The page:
Only Don't Call Them Arabs
If anything good has arisen from the recent New Year’s Eve Church massacre in Egypt—if such can even be imagined—it must be the sudden flurry of interest in Near Eastern Christians; the indigenous pre-Arab peoples of the Middle East whose plights and epics of exile and dispossession are an integral part of Arab history and a byproduct of the seventh century Fatah Muslim conquests.
Yet this sudden relevance of the forgotten Eastern Christians has also unleashed a bevy of articles and news reports referring to them by way of the murky “Christian Arabs” label; a misleading—if fashionable—term that deprives them of their historical memories, expropriates their cultural accretions and denudes them of their distinct ethnic identities. This is all in addition to the physical assaults to which Near Eastern Christians are being subjected.
This sort of semantic perversion begs the question “what is a ‘Christian Arab’, and what is it that makes, say, a Copt, an Assyrian, or a Maronite an Arab?” But before trying to fit the term “Christian Arab” to a soothing and pleasing explanation, a definition of what, or who, constitutes an Arab is perhaps in order.
According to Arab nationalist ideologue and publicist Sati’ al-Husri (1880–1967) “every person who speaks Arabic is an Arab . . . [and] every individual associated with an Arabic-speaker or with an Arabic-speaking people is an Arab.” Under no circumstances should those “speakers of Arabic” who reject their imputed Arabness be tolerated, decreed al-Husri; indeed, they are Arabs, he affirmed, in spite of themselves and in spite of whom they think they might be. A less sinister, albeit equally ambiguous, definition is provided by the Arab League which describes an Arab to be "a person whose language is Arabic, who lives in an Arabic speaking country, and who is in sympathy with the aspirations of the Arabic speaking peoples."
Ironically, whether validating al-Hursri’s coercive premise or the Arab League’s more innocuous one, both definitions remain contested, and both reveal a reductionist, ideologically tainted conception of an otherwise multiform, polyglot, ethnically varied Middle East. Indeed, a good number of Middle Easterners, including the majority of the region’s Christians—and Mizrachi Jews for that matter—do not identify as Arabs, despite being native users of the Arabic language. Add to that the fact that Arabic itself, the vaunted symbol and cement of Arabness, is not a single uniform language, and the plot thickens!
An often overlooked feature of Arabic is its arrogation to be a homogenous speech form, when it is in reality an archaic textual language, closer in its nature to Medieval Latin than to any of Europe’s spoken languages. In fact, what is commonly termed Arabic is on the one hand a written Standard that is never natively spoken, and on the other hand is a group of some thirty distinct languages differing from each other—and from Standard Arabic itself—to the same extent that French is different from other Romance languages and from Latin. Indeed, speaking of a uniform Arabic language common to all Arabs would be tantamount to claiming Frenchmen, Italians, Spaniards and Englishmen to be speakers of a single uniform Latin language. Early twentieth-century Egyptian writer Tawfiq Awwan dismissed this ideological chimera, arguing Egypt to have a distinctly Egyptian Language, Lebanon a sui generisLebanese language, and the Hijaz a uniquely Hijazi language; all separate languages, each with their own peculiarities, none of them warranting the appellation “Arabic.” In this same vein, Harvard University linguist Wheeler Thackston wrote more recently that a Moroccan and an Iraqi, each speaking their own vernacular languages, “can no more understand each other than can a Portuguese [understand] a Rumanian.”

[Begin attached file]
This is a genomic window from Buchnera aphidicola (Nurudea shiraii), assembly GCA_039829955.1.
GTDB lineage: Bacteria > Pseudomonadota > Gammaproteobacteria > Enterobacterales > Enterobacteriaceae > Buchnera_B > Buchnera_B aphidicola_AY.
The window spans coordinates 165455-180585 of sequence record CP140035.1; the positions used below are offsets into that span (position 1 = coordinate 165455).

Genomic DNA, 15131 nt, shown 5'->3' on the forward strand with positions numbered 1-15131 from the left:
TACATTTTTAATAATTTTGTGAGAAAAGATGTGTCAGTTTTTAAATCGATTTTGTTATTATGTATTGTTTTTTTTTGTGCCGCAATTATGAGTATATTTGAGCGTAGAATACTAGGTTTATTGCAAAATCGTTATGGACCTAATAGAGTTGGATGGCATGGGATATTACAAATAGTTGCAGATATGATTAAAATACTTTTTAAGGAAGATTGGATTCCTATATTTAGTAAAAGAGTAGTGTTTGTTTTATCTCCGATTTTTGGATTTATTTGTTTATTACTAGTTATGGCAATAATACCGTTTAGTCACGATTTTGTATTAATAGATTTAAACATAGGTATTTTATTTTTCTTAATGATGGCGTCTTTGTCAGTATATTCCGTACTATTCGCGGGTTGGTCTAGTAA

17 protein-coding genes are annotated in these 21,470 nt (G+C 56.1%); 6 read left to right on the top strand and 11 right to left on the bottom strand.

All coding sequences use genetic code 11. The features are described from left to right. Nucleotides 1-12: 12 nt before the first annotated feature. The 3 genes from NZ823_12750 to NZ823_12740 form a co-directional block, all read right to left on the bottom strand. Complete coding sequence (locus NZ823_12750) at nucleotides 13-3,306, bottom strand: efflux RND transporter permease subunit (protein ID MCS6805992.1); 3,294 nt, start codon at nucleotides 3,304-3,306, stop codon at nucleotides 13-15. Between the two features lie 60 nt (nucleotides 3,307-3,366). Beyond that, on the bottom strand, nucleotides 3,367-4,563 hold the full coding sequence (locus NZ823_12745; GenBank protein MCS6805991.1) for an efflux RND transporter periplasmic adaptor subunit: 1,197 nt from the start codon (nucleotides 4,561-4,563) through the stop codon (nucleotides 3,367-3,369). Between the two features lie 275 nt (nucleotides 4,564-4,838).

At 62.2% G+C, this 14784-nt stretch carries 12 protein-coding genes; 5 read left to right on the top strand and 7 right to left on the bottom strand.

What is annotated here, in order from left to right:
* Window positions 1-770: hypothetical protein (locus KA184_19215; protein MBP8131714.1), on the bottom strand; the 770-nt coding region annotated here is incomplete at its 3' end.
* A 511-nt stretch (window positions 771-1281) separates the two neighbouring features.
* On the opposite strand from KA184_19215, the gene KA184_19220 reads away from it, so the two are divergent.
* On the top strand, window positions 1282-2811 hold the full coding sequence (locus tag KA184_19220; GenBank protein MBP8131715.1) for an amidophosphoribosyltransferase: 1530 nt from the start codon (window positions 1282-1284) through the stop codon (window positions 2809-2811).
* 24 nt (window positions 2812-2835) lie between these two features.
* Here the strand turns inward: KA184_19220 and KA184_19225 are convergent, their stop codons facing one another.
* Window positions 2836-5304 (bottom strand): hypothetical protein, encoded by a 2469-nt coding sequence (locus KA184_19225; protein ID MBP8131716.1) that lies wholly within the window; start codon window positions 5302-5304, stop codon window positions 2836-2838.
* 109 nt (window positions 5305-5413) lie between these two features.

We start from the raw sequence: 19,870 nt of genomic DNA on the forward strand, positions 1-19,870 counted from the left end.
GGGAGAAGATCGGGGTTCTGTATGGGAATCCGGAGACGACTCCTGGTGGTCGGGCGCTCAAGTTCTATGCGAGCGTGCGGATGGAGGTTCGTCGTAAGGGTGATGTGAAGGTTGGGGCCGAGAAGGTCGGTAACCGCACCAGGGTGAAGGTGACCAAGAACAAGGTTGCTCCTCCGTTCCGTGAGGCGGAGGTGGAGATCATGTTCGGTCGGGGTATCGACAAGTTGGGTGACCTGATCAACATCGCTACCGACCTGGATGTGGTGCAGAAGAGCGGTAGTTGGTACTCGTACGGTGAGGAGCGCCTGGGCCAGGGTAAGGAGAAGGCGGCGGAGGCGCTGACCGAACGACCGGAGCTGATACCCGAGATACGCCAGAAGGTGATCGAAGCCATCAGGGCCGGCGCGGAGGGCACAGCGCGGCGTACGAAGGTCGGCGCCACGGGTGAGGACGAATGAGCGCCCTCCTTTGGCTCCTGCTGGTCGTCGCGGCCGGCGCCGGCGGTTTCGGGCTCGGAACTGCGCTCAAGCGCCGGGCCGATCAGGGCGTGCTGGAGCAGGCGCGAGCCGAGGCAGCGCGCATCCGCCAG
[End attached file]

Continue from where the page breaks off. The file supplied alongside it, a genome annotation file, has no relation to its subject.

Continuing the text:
And so, if bona fide Arabs themselves are bereft of a single mutually comprehensible national speech form, how can Middle Eastern Christians—most of whom the progenies of pre-Arab linguistic and cultural traditions—be accurately subsumed into an overarching Arab ethnos? Skilled “users” of Arabic as they might be, Copts, Maronites, Assyrians and others do not view themselves as Arabs and do not take kindly to being referred to as such. This is no aberration. It is an attitude analogous to French-speaking Swiss, Luxembourgers, Senegalese or Belgians defining themselves as native Francophones but not as Frenchmen. Yet, inveterate Arabists (and their defenders in the media and the academy) somehow still deem it justifiable to lump all pre-Arab members of venerable Near Eastern “national churches” under a reductionist “Christian Arab” umbrella.
This is nothing if not a sinister revisionism, a cruel expropriation of pre-Arab cultures, and a brazen repudiation of a critical chapter in the history of the Middle East, the history of the seventh-century Muslim conquests, and the troubled existence of Middle Eastern Christians—and Jews—under an Islam not particularly concerned with pre-Islamic narratives of its conquered territories. Some sixty years ago, using Lebanon as a pulpit to address this kind of historical amnesia and cultural suppression, Lebanese thinker Michel Chiha wrote that:
Conquerors and their conquests have all come, gone, and faded away; yet we have remained. We are the meeting place into which peoples flock and assimilate regardless of their origins. We are the crossroads where varied civilizations drop in on one another, and where bevies of beliefs, languages, and cultural rituals salute each other in solemn veneration.